South East Wales

Cwmbran County Hall demolition may need hole filling

County Hall
Image caption Opening in 1974, County Hall was the head offices of the then Gwent County Council and, from 1996, Monmouthshire and Torfaen councils

The cost of filling a hole underneath a former council headquarters facing demolition could hit the proceeds from selling the site, officials confirm.

The space below the six-storey 1970s County Hall in Cwmbran - including bunker-like emergency rooms - is already known to be too big to be filled by the rubble of the building.

Monmouthshire and Torfaen councils had hoped to make £4m from the site's sale.

But the cost of filling in the void has cut likely earnings to £275,000.

'Concrete cancer'

County Hall in Cwmbran originally opened in 1974 as the headquarters of the newly created Gwent County Council.

When the authority was abolished in 1996 the building became a base for two of its successor local authorities until March this year when it was closed after a report showed it would cost £30m to repair.

A structural survey showed the building has "concrete cancer", with the steel reinforcements in the structure rusting due to water penetration.

The building is empty and contractors are this week submitting bids for the work to "soft strip" the interior - removing pipes, wiring, wood and other recyclable materials.

Before demolition - expected early next year - experts will be sent in to establish how big the site is below ground.

The two underground rooms are not lead lined and have no separate water supply but do have windows looking out on to a service road.

They were built for use as emergency planning rooms during times of crisis.

Image caption The building was a place of work for hundreds of people for nearly 40 years

The rooms are just part of the space that void engineers will map out, which includes two levels of underground car parking, an archives vault and utility space for boilers and electricity equipment.

But council officials have dismissed claims that the site houses a nuclear bunker.

A Monmouthshire council spokesman said: "Although we have always known what was down there, there are a couple of service tunnels and sink holes that we need to look at.

"Soil has been washed away by sumps which has been leaking water. Over the years, a large amount of soil has been washed away.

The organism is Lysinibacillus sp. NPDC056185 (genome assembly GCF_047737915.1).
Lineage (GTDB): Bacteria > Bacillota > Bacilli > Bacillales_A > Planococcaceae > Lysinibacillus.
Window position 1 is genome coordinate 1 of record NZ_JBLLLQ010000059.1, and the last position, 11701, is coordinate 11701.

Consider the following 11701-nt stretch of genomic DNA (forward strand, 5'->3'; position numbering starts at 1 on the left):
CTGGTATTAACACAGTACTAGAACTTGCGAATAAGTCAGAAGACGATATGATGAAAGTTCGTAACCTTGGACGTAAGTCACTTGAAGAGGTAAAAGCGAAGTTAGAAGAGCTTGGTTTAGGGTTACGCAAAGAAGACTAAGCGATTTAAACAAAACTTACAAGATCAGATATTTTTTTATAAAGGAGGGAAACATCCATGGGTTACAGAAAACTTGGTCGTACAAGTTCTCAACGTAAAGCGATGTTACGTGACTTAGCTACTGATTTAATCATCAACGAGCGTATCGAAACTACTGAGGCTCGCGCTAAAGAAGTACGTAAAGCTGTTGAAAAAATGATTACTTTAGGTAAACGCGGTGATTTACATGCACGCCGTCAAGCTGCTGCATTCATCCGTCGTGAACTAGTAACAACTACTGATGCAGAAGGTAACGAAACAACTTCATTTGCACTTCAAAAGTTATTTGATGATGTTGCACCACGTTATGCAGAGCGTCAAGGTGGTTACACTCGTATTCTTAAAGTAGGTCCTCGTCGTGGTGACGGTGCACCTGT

"There is a larger space under there than we anticipated. It is a very great hole."


Engineers will go down to find out how big the void is now and calculate how much more material will need to be brought in to level the site.

The spokesman said: "Material has to shipped in to completely fill the hole. It all has to be filled in to acceptable standards."

"The decision to move was taken before the banking crash, when there was a lot more money around.

"Regardless of the state of the economy, there is still more space in the void than there is building to fill it."

Monmouthshire council leader Bob Greenland said the valuation on the building was just a "book figure" to ensure it was not being overvalued.

He said he still expected the site to earn the two councils more than expected.

He said: "Knocking a large building like this down does not involve a ball and chain and giving it a belt.

"You have to deconstruct the building and take out any items that are recyclable. There is also an issue of any asbestos which has to be taken out carefully.

"It is clear there was quite a bit of space under that building.

"I did not think it would be a problem in terms that there was not enough rubble from the building to fill that void.

"I thought we would be carting material away from the site rather than having to import material."

Monmouthshire council is now based at Magor until new offices open in Usk next summer, while Torfaen is largely based at Pontypool civic centre.

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